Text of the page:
Neither Kurski nor a TVP spokesperson responded to several interview requests. TVP deputy chairwoman Marzena Paczuska agreed to speak on behalf of TVP, but she canceled shortly before the scheduled interview.

One source of Kurski’s strength may be his ties with Jaroslaw Kaczynski, the head of PiS and behind-the-scenes leader of Poland, who has ignored distress even from within his own circle over the declining quality of TVP. Eight months after he was appointed, the National Media Council, a body the PiS government established to oversee the state television, radio, and press agencies, made an unsuccessful attempt to dismiss Kurski. It did not make public its reasons for doing so, and Kurski even maintained his post after a former employee revealed that, under his leadership, TVP had hired spies to follow certain journalists and other opponents, including Krzysztof Czabanski, the head of the National Media Council—a charge TVP denied.

In mid-September, I met Czabanski, who was a deputy cultural minister, in his office. “It doesn’t worry me. I accept the TVP statement and see no reason to deal with it further,” he said. “Current situation in TVP is not perfect,” he added, “and I hope the television’s programing will be enriched. Still, it is much healthier than before.”

In many ways, today’s byzantine media conflicts are rooted in the 1990s and early 2000s, an era when liberal outlets, such as highly influential daily Gazeta Wyborcza, dominated. At that time, right-wing or conservative journalists felt shut out.

Piotr Semka, a veteran journalist of Do Rzeczy, a right-wing weekly, claimed to me that whenever he or his colleagues were attacked by Wyborcza, they struggled to have their response heard. In his eyes, the market “has become more balanced, but the left side still has the edge.” Most of the private media, he pointed out, is critical toward PiS. Semka admitted, though, that it isn’t normal for journalists to be such active participants in political conflict. “But currently there is no way to get out of it,” he said.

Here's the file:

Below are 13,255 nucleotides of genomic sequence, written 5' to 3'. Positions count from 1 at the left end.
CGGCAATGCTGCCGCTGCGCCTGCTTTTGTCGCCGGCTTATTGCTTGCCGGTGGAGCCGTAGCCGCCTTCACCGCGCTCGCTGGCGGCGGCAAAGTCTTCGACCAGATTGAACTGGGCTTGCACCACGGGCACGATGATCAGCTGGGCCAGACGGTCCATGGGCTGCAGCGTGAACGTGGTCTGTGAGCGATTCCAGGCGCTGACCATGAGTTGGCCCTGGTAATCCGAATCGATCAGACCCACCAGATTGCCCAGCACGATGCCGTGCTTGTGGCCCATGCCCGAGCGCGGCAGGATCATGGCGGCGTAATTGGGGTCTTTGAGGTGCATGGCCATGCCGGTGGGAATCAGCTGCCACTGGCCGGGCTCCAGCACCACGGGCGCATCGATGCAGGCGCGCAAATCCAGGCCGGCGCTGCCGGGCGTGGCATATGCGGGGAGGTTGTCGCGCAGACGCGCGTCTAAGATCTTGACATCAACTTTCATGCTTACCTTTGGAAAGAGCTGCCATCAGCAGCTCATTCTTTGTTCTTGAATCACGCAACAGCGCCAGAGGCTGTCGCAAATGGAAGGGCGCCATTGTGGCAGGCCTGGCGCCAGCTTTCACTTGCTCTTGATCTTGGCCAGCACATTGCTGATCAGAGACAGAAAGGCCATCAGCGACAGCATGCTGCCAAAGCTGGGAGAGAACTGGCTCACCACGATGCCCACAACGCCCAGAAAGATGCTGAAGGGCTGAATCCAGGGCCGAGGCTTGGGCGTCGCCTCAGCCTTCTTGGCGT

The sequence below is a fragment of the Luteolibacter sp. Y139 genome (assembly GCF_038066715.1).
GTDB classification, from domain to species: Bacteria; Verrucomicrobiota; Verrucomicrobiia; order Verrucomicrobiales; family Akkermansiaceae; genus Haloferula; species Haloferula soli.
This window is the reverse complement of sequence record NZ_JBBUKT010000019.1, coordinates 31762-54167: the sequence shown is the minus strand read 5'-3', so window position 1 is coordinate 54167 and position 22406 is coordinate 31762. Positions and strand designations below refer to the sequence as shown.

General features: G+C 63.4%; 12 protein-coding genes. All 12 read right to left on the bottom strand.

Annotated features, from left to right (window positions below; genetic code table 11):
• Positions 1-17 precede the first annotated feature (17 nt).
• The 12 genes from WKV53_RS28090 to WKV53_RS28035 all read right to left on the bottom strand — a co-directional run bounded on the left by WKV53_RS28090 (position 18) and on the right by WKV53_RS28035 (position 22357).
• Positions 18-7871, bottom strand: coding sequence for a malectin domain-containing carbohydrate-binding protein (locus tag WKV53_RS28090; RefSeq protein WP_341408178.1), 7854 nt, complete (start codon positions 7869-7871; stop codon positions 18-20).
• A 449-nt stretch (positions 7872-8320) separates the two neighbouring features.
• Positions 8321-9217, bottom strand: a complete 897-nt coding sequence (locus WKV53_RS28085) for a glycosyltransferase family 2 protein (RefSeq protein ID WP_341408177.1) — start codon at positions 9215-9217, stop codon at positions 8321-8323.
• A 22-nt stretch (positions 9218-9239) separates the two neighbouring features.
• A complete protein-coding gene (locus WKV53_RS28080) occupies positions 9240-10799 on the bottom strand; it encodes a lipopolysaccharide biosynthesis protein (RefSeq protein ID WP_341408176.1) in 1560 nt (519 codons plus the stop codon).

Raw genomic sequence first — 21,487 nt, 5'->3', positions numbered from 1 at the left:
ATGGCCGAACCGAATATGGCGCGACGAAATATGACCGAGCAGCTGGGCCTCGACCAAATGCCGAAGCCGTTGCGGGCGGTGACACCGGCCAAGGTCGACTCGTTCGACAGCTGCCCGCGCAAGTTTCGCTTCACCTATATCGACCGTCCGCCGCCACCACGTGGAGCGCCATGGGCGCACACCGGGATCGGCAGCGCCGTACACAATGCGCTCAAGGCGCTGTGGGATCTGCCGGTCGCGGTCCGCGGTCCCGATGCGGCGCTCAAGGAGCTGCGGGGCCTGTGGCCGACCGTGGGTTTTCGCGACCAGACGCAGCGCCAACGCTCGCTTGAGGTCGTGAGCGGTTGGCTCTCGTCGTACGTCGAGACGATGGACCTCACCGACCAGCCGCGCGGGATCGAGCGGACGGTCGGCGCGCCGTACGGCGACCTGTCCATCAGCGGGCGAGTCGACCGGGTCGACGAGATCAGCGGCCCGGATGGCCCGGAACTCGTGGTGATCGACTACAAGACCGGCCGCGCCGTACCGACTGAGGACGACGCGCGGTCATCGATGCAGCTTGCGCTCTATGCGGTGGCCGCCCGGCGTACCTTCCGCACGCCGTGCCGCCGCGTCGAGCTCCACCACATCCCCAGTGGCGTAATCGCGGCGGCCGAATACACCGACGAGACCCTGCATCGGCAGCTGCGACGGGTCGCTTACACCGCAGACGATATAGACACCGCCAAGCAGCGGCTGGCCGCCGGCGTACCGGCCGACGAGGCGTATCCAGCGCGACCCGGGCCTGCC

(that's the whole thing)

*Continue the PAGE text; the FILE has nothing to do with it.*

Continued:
It is true that in Poland there are no major conservative private media networks. Efforts to build them have resulted instead in a few smaller television programs or websites with limited audiences. To the extent that PiS can capture TVP, it finally gives the party a voice in mainstream media, something that Kurski admitted in an interview in August. “Public television,” he said, “is obliged to present what authorities with a democratic mandate have to offer.”

Yet, in reality, TVP is legally obliged to produce diverse programs characterized by “pluralism, impartiality, balance.” And the broadcaster is supported by taxpayer money, not private investors. And its budget keeps growing. In May, a PiS-dominated parliament granted TVP about $290 million in special support—far larger than its budget in 2017 and 2018.

PiS expects returns on that investment. Katarzyna Chojnowska, a foreign desk journalist who worked at TVP for seven years, said that after PiS took power, reporters were forbidden to use the terms “far-right” and “populism.” “There is a ban on criticizing [U.S. President Donald] Trump,” she said, “and [Hungarian Prime Minister] Viktor Orban,” who are both seen as allies of PiS. She also remembered an occasion on which, while preparing a story about refugee crisis, she was ordered not to zoom in on crying babies so as not to evoke positive emotions toward migrants.

In the past, she recalled, “we gave voice to ruling politicians, but at least editors demanded to create a whole story around it, with all the context and opposite voices, where we could put their statements.” But now, she says, “the statement itself becomes a story.”

Another journalist, still at TVP, called working there a “daily struggle of conscience.” They said instructions from supervisors are given orally. “Until recently, they beat around the bush, but now it’s openly said we’re forbidden to feature opposition.”

Given the channel’s reach, it seems improbable that TVP’s coverage had no effect on the October election. But if the network wants to influence politics for the long term, it may face an uphill battle in some quarters. According a poll in May, 38 percent of respondents thought TVP was unreliable, which is the highest figure among television networks. The more PiS is criticized for a lack of objectivity, the more its politicians talk about the need to rescue media from liberal or foreign control. Over the years, they have proposed “repolonizing” the media, meaning bringing foreign-owned media outlets under Polish control, introducing a law against “fake news” with hefty fines, or, most recently, creating “journalistic self-government,” which would give the new body the power to decide who can work in the media. None of these ideas has been implemented yet.

At one point during the interviews, one of my interlocutors, a TVP journalist and a PiS supporter, tried to predict what would happen with media in a few years. “Someday PiS will lose power,” this person said. “Do you think the current TVP line will, in the longer run, hurt or help conservatives? I will tell you: It will weaken them terribly.”

Dariusz Kalan is a Central Europe correspondent for international media and an analyst based in Bratislava. Follow him on Twitter: @Dariusz_Kalan.